- If you grew up on meat and potatoes on the 17th, they probably feel incomplete without cabbage. Cooked cabbage has an ORAC value of 600 per ½ cup, but its more colorful and flavorful brother red cabbage trumps it with an ORAC value of 2,400. Try boiling a mix of these cabbages as a pairing to the main dish, or prepare a raw cabbage slaw by mixing with Dijon mustard and apple cider vinegar (ORAC: 100 per Tbsp.).
- Craving dessert? Try traditional apple barley pudding, a hot dessert similar to applesauce made with fiber-rich barley and lemon juice (ORAC: 400 per 1 oz). Use granny smith apples which provide an ORAC value of 7,100, and save calories by swapping out the heavy cream topping with 1 tsp. of ground cinnamon and you’ll add 7,000 ORAC points to your total.
- 1/2 cup dried green lentils, rinsed
- 1 cup low-sodium vegetable broth
- 4 cloves garlic, minced
- 3 sprigs oregano (or 1 teaspoon dried)
- 1/2 teaspoon sea salt
- 1/2 teaspoon freshly ground black pepper
- 6 oyster mushrooms, sliced
- 2 tablespoons red wine vinegar
- 4 cups baby spinach
- 8 grape tomatoes
Makes 2 servings
- Combine lentils, vegetable broth, garlic, oregano, sea salt and black pepper in a medium saucepan over high heat until liquid comes to a boil, approximately 5 minutes.
- Reduce to medium heat and simmer, covered, 25 minutes or until lentils are cooked through. Drain and set aside.
- Steam oyster mushrooms in a small steamer. Remove and toss with vinegar. Set aside.
- Divide spinach and grape tomatoes among serving bowls. Place half of the reserved mushrooms in each bowl and divide lentils on top. Toss gently and serve immediately.
Why we love this recipe:
Fill up on this Lentil and Spinach Salad that isn’t just nutritious- it’s super easy to prepare!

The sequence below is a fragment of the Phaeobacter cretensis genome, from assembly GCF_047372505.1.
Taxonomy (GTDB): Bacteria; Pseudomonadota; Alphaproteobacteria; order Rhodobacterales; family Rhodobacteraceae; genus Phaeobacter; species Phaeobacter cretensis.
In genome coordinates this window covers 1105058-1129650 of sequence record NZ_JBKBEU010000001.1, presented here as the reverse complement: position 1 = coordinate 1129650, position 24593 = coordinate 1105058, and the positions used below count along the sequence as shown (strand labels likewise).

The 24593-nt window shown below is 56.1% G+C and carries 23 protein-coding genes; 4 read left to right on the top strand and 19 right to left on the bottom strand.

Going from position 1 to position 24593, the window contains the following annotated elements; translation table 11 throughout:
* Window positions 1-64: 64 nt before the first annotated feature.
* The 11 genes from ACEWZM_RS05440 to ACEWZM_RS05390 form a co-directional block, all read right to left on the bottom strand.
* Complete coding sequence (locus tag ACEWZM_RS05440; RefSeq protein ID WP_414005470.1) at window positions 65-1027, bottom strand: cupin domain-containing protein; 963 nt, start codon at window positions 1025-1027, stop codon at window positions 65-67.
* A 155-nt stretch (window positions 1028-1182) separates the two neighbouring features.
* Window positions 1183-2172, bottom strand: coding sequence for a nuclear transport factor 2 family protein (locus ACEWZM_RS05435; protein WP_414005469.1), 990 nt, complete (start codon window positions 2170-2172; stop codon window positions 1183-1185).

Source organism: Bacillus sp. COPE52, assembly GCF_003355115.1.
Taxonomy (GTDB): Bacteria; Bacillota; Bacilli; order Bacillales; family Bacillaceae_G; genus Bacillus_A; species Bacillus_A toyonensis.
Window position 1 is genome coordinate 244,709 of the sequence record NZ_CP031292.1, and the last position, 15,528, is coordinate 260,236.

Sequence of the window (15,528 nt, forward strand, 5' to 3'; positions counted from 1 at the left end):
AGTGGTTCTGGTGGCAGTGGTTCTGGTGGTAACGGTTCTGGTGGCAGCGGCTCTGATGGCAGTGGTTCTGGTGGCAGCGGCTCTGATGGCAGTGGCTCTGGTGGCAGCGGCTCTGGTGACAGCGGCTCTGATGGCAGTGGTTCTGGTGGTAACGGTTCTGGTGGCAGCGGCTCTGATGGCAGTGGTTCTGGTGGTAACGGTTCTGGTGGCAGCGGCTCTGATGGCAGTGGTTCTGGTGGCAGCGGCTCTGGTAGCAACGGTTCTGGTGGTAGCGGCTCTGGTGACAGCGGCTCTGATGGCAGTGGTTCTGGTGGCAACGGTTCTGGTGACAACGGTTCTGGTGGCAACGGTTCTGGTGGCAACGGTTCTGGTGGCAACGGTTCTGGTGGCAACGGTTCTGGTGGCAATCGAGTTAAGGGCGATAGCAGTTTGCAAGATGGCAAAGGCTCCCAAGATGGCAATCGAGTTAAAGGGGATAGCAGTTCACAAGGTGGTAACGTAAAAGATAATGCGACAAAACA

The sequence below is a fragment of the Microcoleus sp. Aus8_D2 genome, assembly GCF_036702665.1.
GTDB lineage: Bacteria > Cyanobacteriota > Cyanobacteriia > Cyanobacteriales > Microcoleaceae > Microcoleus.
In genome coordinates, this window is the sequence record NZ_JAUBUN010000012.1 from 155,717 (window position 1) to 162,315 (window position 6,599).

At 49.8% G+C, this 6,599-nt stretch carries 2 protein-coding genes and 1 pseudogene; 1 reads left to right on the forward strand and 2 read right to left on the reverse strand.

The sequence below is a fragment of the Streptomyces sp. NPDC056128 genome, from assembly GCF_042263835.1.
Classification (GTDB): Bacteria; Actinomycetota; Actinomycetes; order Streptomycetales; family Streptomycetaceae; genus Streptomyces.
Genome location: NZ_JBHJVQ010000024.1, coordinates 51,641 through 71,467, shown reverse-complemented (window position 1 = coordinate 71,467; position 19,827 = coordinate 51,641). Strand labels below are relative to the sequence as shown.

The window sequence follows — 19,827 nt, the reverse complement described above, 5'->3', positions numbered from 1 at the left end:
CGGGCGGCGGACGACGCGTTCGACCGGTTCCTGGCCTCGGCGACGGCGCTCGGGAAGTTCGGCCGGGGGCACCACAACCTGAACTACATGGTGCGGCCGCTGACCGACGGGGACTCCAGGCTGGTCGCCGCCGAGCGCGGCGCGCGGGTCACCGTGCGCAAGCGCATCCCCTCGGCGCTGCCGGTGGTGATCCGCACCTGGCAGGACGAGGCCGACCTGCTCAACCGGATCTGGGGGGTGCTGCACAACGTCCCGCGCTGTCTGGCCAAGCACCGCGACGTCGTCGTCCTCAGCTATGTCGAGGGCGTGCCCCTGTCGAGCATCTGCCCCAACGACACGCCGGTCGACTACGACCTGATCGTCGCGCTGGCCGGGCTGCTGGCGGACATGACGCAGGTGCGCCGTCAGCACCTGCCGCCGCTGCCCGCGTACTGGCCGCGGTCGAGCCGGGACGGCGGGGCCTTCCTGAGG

If you’re trying to lose weight, lentils are real superheroes. They provide lean protein–which gives your metabolism a boost as soon as you eat–helping you burn more calories throughout the day. They also contain a lot of fiber, which makes you feel full, and they have tons of energizing vitamins and immune-boosting minerals.
Next up are those bone-strengthening oyster mushrooms. That’s right, mushrooms are great for building and maintaining strong bones! They’re the only naturally occurring source of both calcium AND vitamin D–and without vitamin D, your body can’t use the calcium that you eat (which is why dairy products are required to be fortified with vitamin D). Mushrooms also contain selenium, which acts as an antioxidant that may protect us from certain cancers. Turns out these little guys boast BIG benefits!
Last–but definitely not least–is spinach, which also may fight cancer by slowing the growth of some breast, skin, lung and stomach cancer cells. The carotenoids in spinach act as antioxidants, neutralizing disease-causing and immune system-weakening free radicals. Plus, spinach is a great veggie to add to your diet when you’re feeling stressed; it’s packed with two nutrients that will help you stay calm: magnesium and folic acid. Magnesium helps prevent stress, headaches, and fatigue; while folic acid will help maintain normal levels of serotonin in the brain (serotonin is the hormone that makes you feel happy and relaxed). In my antioxidant-rich eating plan, The O2 Diet , I often suggest eating spinach as your veggie serving with meals. Enjoy!